Techniques Used

Deep tissue massage and Effleurage and Petrissage:These are often used to help increase general circulation, by increasing the flow of blood. This helps to remove waste products within the muscles and bring fresh nutrients to the area.

Neuromuscular Technique (NMT): Excessive tension (hypertonicity) of a muscle will result in an epicentre of tension and this will be present as a lump(or knot) within that muscle. This will effect not only the muscle itself but the surrounding muscles which will compensate for the hypertonicity. NMT will target the knot within the tight muscle using pressure, which will help to release the knot, this will have a knock on effect to the surrounding muscle fibres within that muscle, releasing tension.

Muscle Energy Technique: There are two different adaptations to this technique, which one is used depends upon the individual clients conditions/symptoms as well as their capabilities and stage of recovery. Muscle Energy Technique is a controlled stretch of the muscle to help restore elasticity and reduce excessive tension, and thus helping to increase the range of movement within the muscle.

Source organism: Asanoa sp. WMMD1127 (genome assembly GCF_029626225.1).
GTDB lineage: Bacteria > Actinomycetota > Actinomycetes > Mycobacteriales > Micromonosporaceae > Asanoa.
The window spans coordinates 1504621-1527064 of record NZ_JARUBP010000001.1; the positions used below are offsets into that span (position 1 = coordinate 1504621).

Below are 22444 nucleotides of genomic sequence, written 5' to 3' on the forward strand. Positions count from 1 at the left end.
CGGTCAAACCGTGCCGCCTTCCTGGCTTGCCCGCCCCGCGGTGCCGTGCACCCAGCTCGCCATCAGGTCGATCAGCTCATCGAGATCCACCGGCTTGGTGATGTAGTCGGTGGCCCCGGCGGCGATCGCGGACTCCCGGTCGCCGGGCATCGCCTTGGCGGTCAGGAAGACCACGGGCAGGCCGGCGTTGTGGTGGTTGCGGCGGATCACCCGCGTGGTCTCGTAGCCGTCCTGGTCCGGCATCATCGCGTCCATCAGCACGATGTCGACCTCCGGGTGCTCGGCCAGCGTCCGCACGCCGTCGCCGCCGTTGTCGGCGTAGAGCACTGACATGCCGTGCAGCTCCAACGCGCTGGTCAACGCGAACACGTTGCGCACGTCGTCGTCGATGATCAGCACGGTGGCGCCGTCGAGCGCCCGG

Soft Tissue Release (STR): STR is a good technique used specifically to break down adhesions within muscle fibres, scar tissue and restore elasticity to the muscle. It will help re-establish the glide between individual muscle fibres and thus the efficiency and function of the whole muscle. Additionally loosening off a tight muscle using this technique can help treat and improve the condition of the opposing muscle, creating a treatment that helps the surrounding and compensating muscles.

Frictions: Frictions are a very deep and very localised technique to break down scar tissue and adhesions within the fibres of either a muscle, ligament or tendon.

Positional Release Technique: Positional Release Technique is very effective if the client is experiencing a high level of pain, have acute conditions, sensitive or frail. It works by identifying the trigger points and then positioning the client in a position of ease, which will ease the pain, making this technique much less painful. This position is held. Positional release will help decrease muscle spasm and increase local circulation of blood flow to the area, as well as treating the surrounding fascia.

Stretching, strengthening and range of movement exercises can also be given if needed to help complement the massage in between the session. Hydrotherapy advice of ice and heat applications can also be recommended.